PASSAMAQUODDY-WABANAKI CANOE MAKER DAVID MOSES BRIDGES DIED
Born May 17, 1962, in Portland, Maine, David began paying attention to Native issues and learning more about his culture and heritage after the American Indian Movement occupied Wounded Knee in 1973. Returning to the reservation in the summer to visit relatives, he learned from his great-grandfather how to build canoes sturdy enough for the Atlantic Ocean and sleek enough for bays and rivers. He worked to preserve Wabanaki culture and fought for the environmental rights of tribes in Maine and across North America. The Maine Arts Commission named him a Traditional Arts Fellow, its highest honor in craft. In 2006, the First People’s Fund gave him its Community Spirit Award, in recognition of his work as an activist and traditional artist. An excellent basketmaker, he finished first for traditional basketmaking at the Heard Museum Guild Indian Fair and Market in 2015. David died at his home on the Pleasant Point Indian Reservation.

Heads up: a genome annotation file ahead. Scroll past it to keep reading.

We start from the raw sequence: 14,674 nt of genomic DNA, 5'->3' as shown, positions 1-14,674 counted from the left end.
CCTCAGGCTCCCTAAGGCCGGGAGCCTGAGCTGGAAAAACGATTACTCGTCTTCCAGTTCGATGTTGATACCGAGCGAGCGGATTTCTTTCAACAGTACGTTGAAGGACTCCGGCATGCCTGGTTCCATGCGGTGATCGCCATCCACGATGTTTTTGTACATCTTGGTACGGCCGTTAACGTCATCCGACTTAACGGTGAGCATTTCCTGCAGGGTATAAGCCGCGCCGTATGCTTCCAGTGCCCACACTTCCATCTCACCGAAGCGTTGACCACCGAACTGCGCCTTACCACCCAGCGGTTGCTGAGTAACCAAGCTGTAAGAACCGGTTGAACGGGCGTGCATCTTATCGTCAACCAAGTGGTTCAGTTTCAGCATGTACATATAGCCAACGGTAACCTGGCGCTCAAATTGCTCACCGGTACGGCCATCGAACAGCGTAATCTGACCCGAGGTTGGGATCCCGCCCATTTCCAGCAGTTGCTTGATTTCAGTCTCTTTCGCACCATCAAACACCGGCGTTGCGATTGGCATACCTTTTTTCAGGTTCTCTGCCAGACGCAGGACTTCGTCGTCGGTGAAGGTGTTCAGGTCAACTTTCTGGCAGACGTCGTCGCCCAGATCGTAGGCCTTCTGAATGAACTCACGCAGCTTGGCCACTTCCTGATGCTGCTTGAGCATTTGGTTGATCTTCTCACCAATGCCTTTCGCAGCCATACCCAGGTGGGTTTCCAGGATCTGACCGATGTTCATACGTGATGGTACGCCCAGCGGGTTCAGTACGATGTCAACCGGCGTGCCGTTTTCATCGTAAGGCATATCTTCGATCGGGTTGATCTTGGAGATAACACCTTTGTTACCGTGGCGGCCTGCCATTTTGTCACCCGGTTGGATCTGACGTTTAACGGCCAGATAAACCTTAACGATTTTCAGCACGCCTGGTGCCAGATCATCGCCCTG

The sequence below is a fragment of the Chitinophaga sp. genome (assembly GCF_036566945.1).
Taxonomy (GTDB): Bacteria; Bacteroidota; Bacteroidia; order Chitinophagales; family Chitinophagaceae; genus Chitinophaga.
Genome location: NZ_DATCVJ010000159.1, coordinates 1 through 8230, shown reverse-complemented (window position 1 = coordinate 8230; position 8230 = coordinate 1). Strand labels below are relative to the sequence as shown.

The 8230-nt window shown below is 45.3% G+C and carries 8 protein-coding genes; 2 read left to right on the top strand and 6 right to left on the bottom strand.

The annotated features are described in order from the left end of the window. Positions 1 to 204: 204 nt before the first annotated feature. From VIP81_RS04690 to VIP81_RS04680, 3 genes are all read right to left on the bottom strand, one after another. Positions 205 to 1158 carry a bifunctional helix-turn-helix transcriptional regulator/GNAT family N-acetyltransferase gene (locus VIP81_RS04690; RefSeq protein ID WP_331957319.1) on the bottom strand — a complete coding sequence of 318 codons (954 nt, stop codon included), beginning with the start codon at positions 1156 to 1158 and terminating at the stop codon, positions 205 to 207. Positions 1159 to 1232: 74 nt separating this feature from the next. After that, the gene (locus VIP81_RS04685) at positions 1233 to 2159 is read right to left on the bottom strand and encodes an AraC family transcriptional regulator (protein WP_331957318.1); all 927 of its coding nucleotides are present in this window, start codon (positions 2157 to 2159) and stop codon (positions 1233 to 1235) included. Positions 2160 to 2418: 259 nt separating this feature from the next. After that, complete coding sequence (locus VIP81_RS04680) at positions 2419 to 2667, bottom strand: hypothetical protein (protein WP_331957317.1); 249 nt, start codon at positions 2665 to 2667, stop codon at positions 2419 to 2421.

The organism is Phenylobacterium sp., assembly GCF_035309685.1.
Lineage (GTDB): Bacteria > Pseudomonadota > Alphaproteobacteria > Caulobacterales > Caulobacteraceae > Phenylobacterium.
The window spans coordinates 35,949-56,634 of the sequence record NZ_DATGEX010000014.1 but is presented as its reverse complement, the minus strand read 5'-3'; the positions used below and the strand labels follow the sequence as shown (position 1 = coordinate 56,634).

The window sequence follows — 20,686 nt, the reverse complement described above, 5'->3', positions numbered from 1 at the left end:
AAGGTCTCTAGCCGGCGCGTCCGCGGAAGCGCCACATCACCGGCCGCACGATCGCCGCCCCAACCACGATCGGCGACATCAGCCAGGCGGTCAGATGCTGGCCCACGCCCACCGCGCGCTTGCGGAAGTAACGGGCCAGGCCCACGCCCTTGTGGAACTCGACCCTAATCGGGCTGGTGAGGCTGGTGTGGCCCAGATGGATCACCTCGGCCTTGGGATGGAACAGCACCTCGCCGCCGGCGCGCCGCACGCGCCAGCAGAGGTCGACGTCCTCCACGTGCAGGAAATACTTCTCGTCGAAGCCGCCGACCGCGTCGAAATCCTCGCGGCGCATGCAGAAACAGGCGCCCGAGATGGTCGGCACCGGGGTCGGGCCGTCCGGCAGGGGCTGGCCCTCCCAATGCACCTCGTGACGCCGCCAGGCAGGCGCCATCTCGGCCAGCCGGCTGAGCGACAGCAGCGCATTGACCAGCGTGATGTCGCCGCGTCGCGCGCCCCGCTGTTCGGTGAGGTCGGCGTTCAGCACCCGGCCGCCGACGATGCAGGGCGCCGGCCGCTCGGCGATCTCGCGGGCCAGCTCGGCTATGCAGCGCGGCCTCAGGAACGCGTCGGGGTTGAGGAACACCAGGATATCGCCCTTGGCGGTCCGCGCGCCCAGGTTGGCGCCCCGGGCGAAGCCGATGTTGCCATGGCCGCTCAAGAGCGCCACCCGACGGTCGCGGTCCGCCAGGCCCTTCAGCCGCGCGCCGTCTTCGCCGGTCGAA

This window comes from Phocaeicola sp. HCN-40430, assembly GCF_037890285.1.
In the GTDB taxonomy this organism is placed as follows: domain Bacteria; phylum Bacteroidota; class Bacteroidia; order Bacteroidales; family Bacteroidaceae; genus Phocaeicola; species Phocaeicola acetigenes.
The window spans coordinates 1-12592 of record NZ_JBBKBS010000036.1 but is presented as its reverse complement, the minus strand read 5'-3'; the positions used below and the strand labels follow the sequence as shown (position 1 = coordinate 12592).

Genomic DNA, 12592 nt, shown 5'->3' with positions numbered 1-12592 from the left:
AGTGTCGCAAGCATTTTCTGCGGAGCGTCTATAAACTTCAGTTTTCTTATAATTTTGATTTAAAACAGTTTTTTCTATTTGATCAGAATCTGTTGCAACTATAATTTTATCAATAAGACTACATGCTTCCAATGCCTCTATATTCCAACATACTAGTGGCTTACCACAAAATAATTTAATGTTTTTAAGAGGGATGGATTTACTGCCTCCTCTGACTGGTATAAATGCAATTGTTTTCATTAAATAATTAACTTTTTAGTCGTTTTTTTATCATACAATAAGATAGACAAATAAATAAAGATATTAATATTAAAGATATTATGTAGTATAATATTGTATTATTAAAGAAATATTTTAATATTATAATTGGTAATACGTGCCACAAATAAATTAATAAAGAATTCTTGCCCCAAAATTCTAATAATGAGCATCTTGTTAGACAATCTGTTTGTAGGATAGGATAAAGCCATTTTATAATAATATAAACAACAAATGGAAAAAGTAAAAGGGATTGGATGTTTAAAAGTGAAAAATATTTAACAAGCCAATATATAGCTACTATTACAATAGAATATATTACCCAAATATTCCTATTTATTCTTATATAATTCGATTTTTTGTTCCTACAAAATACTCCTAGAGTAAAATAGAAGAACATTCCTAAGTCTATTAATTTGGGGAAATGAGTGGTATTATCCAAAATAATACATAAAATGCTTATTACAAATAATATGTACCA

Source: “David Moses Bridges: An Artist and Activist Walks On,” Indian Country Today, 1/25/2017. Retrieved 12/5/2019, https://newsmaven.io/indiancountrytoday/archive/david-moses-bridges-an-artist-and-activist-walks-on-35MepFbVg0CHOSL82BT71w/ Photo: Billy Hawthorn, 7/1/2014. Traditional birch-bark canoe at Abbe Museum, Bar Harbor, Maine. Permissive Use.